Gifts for the maintenance of family - s11 IHTA 1984

Another exemption that is quite interesting is the gifts for maintenance of family under s11 IHTA 1984. Any gifts that are made for the ‘maintenance' of a family member can be fully exempt. This would include gifts made for the maintenance of a person's spouse or civil partner. It could also include gifts for the maintenance, education and training of a dependent child (including an illegitimate child, step child or adopted child).

Furthermore, gifts made for the care and maintenance of a dependent relative are also covered under this exemption. You may note here that this exemption is slightly different when applied to a dependent relative, as it introduces the concept of care and maintenance s11(3) IHTA.

Definitions of "maintenance" and "care" are not actually given in the legislation itself but HMRC practice notes do provide some additional commentary. They state that maintenance can be considered as "maintaining the beneficiary in the condition of life which is appropriate to a dependant of the transferor".

This would include, for example, paying for the food and clothing of a child. They also confirm that, for the purposes of the providing care and maintenance for a dependent relative, "care" would include providing reasonable provision for care services whether privately or in an institution.

This would suggest reasonable payments to cover care home costs would perhaps be within scope of s11 - although this is clearly quite a subjective point!

Gifts not intended to confer gratuitous benefit - s10 IHTA 1984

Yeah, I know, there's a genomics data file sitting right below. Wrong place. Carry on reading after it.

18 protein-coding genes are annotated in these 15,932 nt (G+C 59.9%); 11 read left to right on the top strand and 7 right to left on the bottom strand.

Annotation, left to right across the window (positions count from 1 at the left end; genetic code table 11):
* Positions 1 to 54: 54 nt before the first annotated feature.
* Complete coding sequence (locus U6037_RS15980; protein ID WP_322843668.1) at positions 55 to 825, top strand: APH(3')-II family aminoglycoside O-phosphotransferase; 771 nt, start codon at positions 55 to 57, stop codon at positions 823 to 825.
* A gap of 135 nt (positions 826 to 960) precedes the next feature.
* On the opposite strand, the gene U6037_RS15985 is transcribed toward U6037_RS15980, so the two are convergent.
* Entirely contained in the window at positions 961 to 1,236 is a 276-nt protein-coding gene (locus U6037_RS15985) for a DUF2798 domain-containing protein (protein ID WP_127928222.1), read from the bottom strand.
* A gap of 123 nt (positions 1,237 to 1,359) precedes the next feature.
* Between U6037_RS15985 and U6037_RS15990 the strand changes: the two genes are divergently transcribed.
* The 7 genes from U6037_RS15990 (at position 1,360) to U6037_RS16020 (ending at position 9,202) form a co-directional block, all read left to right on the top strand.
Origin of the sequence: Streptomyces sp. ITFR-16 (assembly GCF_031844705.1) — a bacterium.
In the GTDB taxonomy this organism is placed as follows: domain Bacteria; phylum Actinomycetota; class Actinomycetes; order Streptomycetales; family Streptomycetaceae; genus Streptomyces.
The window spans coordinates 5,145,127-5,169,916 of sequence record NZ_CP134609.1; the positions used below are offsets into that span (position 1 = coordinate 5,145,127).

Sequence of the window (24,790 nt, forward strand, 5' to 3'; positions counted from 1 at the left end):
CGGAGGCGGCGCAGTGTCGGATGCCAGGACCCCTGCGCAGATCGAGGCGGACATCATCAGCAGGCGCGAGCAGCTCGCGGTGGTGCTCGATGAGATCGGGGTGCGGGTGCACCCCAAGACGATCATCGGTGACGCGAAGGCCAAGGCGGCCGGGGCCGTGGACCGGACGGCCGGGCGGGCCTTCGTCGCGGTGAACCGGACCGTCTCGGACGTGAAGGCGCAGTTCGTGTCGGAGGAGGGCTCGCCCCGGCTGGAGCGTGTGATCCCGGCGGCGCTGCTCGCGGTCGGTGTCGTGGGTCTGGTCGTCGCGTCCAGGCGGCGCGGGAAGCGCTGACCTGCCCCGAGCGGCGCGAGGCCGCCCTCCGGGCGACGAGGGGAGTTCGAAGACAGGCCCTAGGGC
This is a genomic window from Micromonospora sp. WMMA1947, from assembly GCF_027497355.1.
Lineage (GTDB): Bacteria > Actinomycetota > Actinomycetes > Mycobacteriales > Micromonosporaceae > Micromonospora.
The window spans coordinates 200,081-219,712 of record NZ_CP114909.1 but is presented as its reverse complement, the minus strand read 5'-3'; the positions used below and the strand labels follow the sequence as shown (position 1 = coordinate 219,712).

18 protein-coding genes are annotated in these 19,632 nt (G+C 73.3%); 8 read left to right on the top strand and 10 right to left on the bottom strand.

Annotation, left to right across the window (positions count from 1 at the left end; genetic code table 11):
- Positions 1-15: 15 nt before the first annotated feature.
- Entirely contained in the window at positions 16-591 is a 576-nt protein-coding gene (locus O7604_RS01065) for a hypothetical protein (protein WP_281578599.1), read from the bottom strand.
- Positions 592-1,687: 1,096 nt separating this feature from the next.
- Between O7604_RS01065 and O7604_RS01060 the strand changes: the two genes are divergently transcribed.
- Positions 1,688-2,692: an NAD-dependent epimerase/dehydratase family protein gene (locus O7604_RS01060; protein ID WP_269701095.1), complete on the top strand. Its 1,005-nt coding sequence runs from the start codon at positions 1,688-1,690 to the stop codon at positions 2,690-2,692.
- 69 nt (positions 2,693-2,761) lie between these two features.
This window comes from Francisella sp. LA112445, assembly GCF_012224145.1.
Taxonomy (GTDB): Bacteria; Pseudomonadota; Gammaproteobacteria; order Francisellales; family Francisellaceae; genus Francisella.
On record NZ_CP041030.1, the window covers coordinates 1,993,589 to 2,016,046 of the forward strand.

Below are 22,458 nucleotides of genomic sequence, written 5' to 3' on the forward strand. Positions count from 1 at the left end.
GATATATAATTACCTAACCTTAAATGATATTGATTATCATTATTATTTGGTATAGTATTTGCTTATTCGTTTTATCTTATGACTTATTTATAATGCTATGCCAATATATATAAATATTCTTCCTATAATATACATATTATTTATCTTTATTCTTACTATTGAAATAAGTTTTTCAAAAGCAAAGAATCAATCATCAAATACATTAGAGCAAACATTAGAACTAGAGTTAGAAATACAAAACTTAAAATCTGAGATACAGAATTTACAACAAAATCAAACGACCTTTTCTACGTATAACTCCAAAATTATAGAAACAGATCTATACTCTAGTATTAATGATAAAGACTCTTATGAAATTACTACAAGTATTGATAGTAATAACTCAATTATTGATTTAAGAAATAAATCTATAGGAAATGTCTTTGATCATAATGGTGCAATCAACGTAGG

Clearly, just spending money is a simple way of reducing your estate. Transactions between ‘unconnected' parties are not considered to be transfers of value.

For example, if a person buys a speedboat from someone else then this would simply be a commercial transaction with no associated gift - i.e. the person gives cash and receives the speedboat in return (and perhaps a Bullseye tankard and some darts under the seat?!).

Where persons are deemed ‘connected' then the transaction must be at arms-length; that is to say the monies transferred must reflect the open market value. Any difference between the amount exchanged and the true commercial value would be considered to be a transfer of value if it is in excess of any annual exemptions.

Small gifts exemption
- s20 IHTA 1984

Unlike some of the other exemptions, this is a ‘stand-alone' exemption. In other words, it cannot be used in conjunction with other exemptions, such as the annual exemption or gifts in consideration of marriage exemption. Under this exemption a person is able to make transfers of up to £250 a year to any number of people and they are fully exempt.

However, if the gift exceeds £250 then the relief is not available. This exemption could be quite useful for grandparents as it can allow them to make gifts to all their grandchildren each year. For example, if a person had 10 grandchildren then they could gift £2,500 each year under this exemption alone.

Gifts to charities, registered clubs, political parties, housing associations or for national purpose - s23-25 IHTA 1984

There are numerous exemptions in IHTA 1984 for gifts to various types of organisations. These can be very useful, but it's very important to make sure the gift qualifies under the relevant section.